US Med Voice

US Med


Vol. 2, No. 7 | July 2010




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Oral Health and Diabetes
Taking care of your teeth... it's important too!

US MED Gives BackHaving diabetes can increase your risk for oral health problems such as gum disease. The link goes the other way, too, most experts believe if you have gum disease, it may make it harder to keep blood sugar under control. So the diabetes and oral health link goes both ways. The good news is that taking care of your oral health will help not only your teeth and gums, but perhaps help your diabetes control other oral health problems, although not as common, are also associated with having diabetes.

Having diabetes can make you less able to fight off infection, including gum infections that can lead to serious gum disease. Gingivitis is the earliest stage of gum disease, -the gums are swollen, soft, and may bleed, especially during brushing or flossing. If gingivitis progresses, the gums may begin to separate from the teeth, forming pockets that can trap bacteria and boost the risk of infections. Untreated, the infections can destroy the underlying bones that holds the teeth in place. This is a type of periodontal disease which may require surgery.

With diabetes, you may heal more slowly after oral surgery. Your health care provider may prescribe antibiotics to keep post-operative infection at bay. Pay close attention to your blood sugar levels and control before and after oral surgery. If you have diabetes, you are also at risk for fungal infections in the mouth, called oral candidiasis or thrush. This is true even if you wear dentures. Dry mouth, called xerostomia, is another common problem among people with diabetes. Saliva is important to oral health because it helps wash away food particles and keep the mouth moist. When you don't have enough saliva, bacteria thrives, tissues can get irritated and inflamed, and your teeth can be more prone to decay.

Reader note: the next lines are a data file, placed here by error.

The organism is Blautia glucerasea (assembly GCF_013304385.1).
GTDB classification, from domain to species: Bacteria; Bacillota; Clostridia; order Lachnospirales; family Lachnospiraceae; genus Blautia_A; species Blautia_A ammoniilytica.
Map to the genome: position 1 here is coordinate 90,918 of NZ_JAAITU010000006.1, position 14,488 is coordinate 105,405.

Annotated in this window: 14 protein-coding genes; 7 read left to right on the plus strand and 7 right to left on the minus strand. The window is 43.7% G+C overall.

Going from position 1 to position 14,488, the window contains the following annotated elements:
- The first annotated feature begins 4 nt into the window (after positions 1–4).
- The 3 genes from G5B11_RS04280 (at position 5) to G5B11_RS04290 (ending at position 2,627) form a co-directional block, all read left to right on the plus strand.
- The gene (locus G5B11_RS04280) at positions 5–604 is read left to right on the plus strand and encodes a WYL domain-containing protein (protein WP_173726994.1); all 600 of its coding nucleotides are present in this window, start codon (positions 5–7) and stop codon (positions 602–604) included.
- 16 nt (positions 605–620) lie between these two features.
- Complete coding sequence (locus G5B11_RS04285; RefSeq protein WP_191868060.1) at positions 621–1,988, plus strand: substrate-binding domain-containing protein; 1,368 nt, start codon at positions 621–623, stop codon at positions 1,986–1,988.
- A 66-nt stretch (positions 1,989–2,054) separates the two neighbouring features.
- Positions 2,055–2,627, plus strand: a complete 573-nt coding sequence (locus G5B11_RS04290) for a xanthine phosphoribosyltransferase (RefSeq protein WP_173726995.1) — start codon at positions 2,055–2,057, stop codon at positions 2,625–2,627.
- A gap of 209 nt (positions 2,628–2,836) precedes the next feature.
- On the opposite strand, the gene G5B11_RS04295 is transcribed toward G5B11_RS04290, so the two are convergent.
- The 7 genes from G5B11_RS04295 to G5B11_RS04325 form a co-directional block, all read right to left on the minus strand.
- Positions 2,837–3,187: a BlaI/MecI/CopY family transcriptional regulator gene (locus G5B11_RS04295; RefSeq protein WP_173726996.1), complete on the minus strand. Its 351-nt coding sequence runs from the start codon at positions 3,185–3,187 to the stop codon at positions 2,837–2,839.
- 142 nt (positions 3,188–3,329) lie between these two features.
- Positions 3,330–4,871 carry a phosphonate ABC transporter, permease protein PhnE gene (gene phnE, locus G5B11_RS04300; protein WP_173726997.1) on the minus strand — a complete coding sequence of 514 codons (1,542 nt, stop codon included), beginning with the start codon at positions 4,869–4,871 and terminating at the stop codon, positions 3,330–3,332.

Taking care of your oral hygiene at home every day is crucial. Make sure you brush twice a day and floss once a day. Using an antibacterial mouthwash or toothpaste can help reduce bacteria in the mouth that can cause gingivitis. Examine your mouth for an inflammation or signs of bleeding gums. If you notice either, let your dentist know as soon as possible and be sure to visit the dentist regularly. Be sure to tell your dentist that you have been diagnosed with diabetes.

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This eNewsletter is a service of United States Medical Supply, Inc. The information provided here is obtained from a number of sources and is designed to support but not replace the relationship that exists between a patient/reader and their doctor, diabetes specialist, or health-care worker. Medical advice is NOT provided and readers are advised to contact their doctor, diabetes specialist, or health-care worker if they have any questions about the information presented here, concerns about individual health matters, or the management of their diabetes.

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